Reply to ""A Corporate Trojan Horse""

. . . Continued . . .

 

 

 

What is the History of Fast Track?

 

For over 60 years, the Congress and the President have recognized that  the  negotiations and implementation of trade agreements require special  cooperation.  In the aftermath of the Smoot-Hawley Tariff Act of 1930 and  the  Depression, both the Congress and the President recognized that only by  working  closely together could trade barriers be torn down and markets opened to  U.S.  goods.  This new attitude was first reflected in the Reciprocal Trade  Agreements of 1934, and has remained part of U.S. trade law ever since.

In recent years, as tariffs became less of an obstacle to trade, and as  many of  our trading partners sought to protect their domestic markets by erecting  non-tariff barriers, the scope of trade negotiations broadened.  The Ford  Administration and Congress created fast track to accommodate this  broader  trade agenda.  It was first engaged in the Trade Act of 1974 to deal with  the  Tokyo Round negotiations called for in the General Agreement on Trade and  Tariffs (GATT).  Fast track procedures for approving trade agreements  have been  renewed by Congress in 1979, 1984, 1988, 1991 and most recently in 1993.   As a  result, presidents have had fast track negotiating authority continuously  from  January 1975 until April 1994, with a brief hiatus for eight months in 1988.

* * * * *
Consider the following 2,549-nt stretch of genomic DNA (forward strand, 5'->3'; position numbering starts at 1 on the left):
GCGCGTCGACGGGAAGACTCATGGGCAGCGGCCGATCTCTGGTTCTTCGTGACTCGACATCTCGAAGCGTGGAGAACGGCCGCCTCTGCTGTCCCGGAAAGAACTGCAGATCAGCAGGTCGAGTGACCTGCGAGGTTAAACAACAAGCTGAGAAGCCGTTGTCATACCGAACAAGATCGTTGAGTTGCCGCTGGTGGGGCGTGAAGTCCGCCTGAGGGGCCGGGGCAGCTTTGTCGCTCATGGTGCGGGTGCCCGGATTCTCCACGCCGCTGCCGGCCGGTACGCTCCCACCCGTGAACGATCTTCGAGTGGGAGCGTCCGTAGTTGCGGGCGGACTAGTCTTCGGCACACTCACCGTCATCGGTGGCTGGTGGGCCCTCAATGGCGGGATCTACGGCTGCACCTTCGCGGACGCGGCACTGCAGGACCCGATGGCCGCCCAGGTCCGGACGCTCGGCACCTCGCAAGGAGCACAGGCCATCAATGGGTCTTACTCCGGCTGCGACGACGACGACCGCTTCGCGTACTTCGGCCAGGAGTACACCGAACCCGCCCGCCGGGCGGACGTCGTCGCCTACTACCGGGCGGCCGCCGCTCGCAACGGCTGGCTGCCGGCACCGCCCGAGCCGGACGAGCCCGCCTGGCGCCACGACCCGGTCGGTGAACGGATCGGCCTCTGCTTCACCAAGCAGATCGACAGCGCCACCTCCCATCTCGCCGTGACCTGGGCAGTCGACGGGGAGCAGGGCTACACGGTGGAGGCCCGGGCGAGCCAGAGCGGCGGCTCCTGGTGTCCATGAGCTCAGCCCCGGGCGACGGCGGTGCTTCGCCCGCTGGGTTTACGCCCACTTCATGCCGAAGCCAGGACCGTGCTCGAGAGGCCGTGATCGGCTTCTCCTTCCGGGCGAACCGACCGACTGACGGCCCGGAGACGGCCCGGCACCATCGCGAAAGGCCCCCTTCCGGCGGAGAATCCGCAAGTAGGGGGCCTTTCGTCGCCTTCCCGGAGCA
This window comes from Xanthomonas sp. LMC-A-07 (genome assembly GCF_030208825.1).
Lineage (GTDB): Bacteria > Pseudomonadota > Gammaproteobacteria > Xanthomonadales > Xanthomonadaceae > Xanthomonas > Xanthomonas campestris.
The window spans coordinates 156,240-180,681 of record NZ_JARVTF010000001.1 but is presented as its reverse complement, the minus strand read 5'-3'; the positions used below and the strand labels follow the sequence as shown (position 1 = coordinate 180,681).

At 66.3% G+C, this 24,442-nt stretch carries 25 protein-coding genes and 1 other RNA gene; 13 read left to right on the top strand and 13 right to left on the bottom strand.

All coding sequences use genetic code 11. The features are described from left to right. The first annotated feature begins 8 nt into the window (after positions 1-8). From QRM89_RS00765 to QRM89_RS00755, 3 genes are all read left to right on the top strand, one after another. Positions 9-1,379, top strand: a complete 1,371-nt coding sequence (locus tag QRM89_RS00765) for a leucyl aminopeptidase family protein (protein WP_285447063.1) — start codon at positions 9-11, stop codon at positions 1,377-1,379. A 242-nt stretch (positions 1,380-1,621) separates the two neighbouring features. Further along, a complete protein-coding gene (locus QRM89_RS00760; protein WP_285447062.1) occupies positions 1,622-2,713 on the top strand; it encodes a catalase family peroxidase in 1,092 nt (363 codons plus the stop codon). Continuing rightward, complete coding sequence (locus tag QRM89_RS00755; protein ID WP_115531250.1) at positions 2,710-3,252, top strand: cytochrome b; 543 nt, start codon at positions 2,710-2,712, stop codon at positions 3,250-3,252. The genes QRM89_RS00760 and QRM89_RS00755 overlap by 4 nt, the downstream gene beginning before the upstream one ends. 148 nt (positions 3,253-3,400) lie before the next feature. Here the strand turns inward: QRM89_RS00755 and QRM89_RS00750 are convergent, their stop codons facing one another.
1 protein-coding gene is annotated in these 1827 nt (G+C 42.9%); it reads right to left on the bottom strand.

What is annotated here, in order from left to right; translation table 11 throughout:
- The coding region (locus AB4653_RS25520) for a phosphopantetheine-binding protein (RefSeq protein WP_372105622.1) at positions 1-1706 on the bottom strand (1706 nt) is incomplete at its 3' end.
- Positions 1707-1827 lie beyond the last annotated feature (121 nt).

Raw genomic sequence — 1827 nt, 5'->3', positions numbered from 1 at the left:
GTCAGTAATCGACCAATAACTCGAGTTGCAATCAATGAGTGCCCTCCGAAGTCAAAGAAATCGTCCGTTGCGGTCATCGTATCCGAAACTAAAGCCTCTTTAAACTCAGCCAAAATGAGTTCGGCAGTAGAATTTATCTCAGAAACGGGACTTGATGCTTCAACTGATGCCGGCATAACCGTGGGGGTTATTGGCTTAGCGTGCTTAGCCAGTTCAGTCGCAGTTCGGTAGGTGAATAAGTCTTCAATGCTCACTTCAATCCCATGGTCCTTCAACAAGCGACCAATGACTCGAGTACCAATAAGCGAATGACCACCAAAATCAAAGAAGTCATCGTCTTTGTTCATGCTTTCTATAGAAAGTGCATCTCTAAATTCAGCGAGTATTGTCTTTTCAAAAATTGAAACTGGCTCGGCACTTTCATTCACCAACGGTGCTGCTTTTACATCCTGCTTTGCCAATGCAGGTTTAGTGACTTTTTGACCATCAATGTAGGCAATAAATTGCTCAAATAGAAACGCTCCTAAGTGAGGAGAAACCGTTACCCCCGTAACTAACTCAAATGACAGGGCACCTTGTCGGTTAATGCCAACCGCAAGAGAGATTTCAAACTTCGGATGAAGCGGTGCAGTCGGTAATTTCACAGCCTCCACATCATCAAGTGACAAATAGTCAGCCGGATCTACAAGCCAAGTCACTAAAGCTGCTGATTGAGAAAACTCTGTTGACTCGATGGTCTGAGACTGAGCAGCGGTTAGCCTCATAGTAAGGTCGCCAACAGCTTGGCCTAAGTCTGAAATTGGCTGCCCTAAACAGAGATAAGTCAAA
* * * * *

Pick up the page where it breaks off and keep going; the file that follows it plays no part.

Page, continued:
[Footer icon]

[White House icon] [Help Desk icon]


To comment on this service, send feedback to the Web Development Team.

 

×
×
×
×